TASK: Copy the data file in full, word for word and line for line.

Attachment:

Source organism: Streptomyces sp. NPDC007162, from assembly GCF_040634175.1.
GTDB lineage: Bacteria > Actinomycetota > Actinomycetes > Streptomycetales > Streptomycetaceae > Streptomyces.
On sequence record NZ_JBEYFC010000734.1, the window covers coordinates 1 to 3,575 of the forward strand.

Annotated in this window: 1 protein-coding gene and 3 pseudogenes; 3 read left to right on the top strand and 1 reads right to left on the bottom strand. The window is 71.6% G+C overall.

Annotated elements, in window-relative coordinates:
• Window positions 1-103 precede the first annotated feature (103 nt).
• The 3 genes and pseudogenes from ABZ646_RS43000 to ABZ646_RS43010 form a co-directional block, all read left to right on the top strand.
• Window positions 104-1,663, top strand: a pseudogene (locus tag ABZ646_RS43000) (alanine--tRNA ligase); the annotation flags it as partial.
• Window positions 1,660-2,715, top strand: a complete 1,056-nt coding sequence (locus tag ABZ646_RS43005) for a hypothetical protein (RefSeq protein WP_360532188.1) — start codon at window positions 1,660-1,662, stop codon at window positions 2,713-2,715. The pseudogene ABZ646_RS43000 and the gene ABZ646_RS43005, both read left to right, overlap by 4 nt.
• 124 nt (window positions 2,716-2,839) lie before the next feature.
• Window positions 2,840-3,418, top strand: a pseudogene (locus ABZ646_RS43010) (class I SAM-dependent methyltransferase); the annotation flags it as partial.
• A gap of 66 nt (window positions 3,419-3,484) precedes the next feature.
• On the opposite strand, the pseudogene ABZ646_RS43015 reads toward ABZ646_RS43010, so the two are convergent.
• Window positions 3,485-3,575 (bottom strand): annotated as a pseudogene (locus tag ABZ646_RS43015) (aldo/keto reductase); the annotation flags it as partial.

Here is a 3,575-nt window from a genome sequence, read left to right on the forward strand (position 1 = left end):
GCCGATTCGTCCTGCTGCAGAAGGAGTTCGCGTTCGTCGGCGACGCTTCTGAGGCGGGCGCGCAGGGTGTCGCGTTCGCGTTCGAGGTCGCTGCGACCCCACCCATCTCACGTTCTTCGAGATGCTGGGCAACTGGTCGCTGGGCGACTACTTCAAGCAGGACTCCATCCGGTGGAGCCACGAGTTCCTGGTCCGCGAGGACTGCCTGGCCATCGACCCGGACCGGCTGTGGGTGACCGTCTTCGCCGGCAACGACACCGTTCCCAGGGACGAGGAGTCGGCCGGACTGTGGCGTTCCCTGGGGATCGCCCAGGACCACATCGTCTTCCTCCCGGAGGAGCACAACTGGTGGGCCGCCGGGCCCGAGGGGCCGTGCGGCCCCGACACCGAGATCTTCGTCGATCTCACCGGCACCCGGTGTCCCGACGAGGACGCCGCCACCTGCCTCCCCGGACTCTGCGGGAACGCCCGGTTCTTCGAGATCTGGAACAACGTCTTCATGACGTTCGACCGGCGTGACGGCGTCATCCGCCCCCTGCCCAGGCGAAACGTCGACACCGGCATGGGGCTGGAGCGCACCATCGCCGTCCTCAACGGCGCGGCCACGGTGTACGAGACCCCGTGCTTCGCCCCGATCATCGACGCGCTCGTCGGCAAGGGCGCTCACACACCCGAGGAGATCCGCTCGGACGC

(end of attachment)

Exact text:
Source organism: Streptomyces sp. NPDC007162, from assembly GCF_040634175.1.
GTDB lineage: Bacteria > Actinomycetota > Actinomycetes > Streptomycetales > Streptomycetaceae > Streptomyces.
On sequence record NZ_JBEYFC010000734.1, the window covers coordinates 1 to 3,575 of the forward strand.

Annotated in this window: 1 protein-coding gene and 3 pseudogenes; 3 read left to right on the top strand and 1 reads right to left on the bottom strand. The window is 71.6% G+C overall.

Annotated elements, in window-relative coordinates:
• Window positions 1-103 precede the first annotated feature (103 nt).
• The 3 genes and pseudogenes from ABZ646_RS43000 to ABZ646_RS43010 form a co-directional block, all read left to right on the top strand.
• Window positions 104-1,663, top strand: a pseudogene (locus tag ABZ646_RS43000) (alanine--tRNA ligase); the annotation flags it as partial.
• Window positions 1,660-2,715, top strand: a complete 1,056-nt coding sequence (locus tag ABZ646_RS43005) for a hypothetical protein (RefSeq protein WP_360532188.1) — start codon at window positions 1,660-1,662, stop codon at window positions 2,713-2,715. The pseudogene ABZ646_RS43000 and the gene ABZ646_RS43005, both read left to right, overlap by 4 nt.
• 124 nt (window positions 2,716-2,839) lie before the next feature.
• Window positions 2,840-3,418, top strand: a pseudogene (locus ABZ646_RS43010) (class I SAM-dependent methyltransferase); the annotation flags it as partial.
• A gap of 66 nt (window positions 3,419-3,484) precedes the next feature.
• On the opposite strand, the pseudogene ABZ646_RS43015 reads toward ABZ646_RS43010, so the two are convergent.
• Window positions 3,485-3,575 (bottom strand): annotated as a pseudogene (locus tag ABZ646_RS43015) (aldo/keto reductase); the annotation flags it as partial.

Here is a 3,575-nt window from a genome sequence, read left to right on the forward strand (position 1 = left end):
GCCGATTCGTCCTGCTGCAGAAGGAGTTCGCGTTCGTCGGCGACGCTTCTGAGGCGGGCGCGCAGGGTGTCGCGTTCGCGTTCGAGGTCGCTGCGACCCCACCCATCTCACGTTCTTCGAGATGCTGGGCAACTGGTCGCTGGGCGACTACTTCAAGCAGGACTCCATCCGGTGGAGCCACGAGTTCCTGGTCCGCGAGGACTGCCTGGCCATCGACCCGGACCGGCTGTGGGTGACCGTCTTCGCCGGCAACGACACCGTTCCCAGGGACGAGGAGTCGGCCGGACTGTGGCGTTCCCTGGGGATCGCCCAGGACCACATCGTCTTCCTCCCGGAGGAGCACAACTGGTGGGCCGCCGGGCCCGAGGGGCCGTGCGGCCCCGACACCGAGATCTTCGTCGATCTCACCGGCACCCGGTGTCCCGACGAGGACGCCGCCACCTGCCTCCCCGGACTCTGCGGGAACGCCCGGTTCTTCGAGATCTGGAACAACGTCTTCATGACGTTCGACCGGCGTGACGGCGTCATCCGCCCCCTGCCCAGGCGAAACGTCGACACCGGCATGGGGCTGGAGCGCACCATCGCCGTCCTCAACGGCGCGGCCACGGTGTACGAGACCCCGTGCTTCGCCCCGATCATCGACGCGCTCGTCGGCAAGGGCGCTCACACACCCGAGGAGATCCGCTCGGACGC